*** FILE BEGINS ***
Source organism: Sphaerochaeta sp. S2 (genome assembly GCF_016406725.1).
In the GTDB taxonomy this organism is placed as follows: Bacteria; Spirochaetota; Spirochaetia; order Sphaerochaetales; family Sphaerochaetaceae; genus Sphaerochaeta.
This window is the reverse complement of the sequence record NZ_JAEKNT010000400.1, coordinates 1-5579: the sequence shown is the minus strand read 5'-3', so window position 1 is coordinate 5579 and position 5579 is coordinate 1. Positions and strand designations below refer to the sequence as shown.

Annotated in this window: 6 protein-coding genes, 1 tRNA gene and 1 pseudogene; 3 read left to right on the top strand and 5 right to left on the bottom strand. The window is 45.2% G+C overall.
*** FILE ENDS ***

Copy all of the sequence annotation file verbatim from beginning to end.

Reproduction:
Source organism: Sphaerochaeta sp. S2 (genome assembly GCF_016406725.1).
In the GTDB taxonomy this organism is placed as follows: Bacteria; Spirochaetota; Spirochaetia; order Sphaerochaetales; family Sphaerochaetaceae; genus Sphaerochaeta.
This window is the reverse complement of the sequence record NZ_JAEKNT010000400.1, coordinates 1-5579: the sequence shown is the minus strand read 5'-3', so window position 1 is coordinate 5579 and position 5579 is coordinate 1. Positions and strand designations below refer to the sequence as shown.

Annotated in this window: 6 protein-coding genes, 1 tRNA gene and 1 pseudogene; 3 read left to right on the top strand and 5 right to left on the bottom strand. The window is 45.2% G+C overall.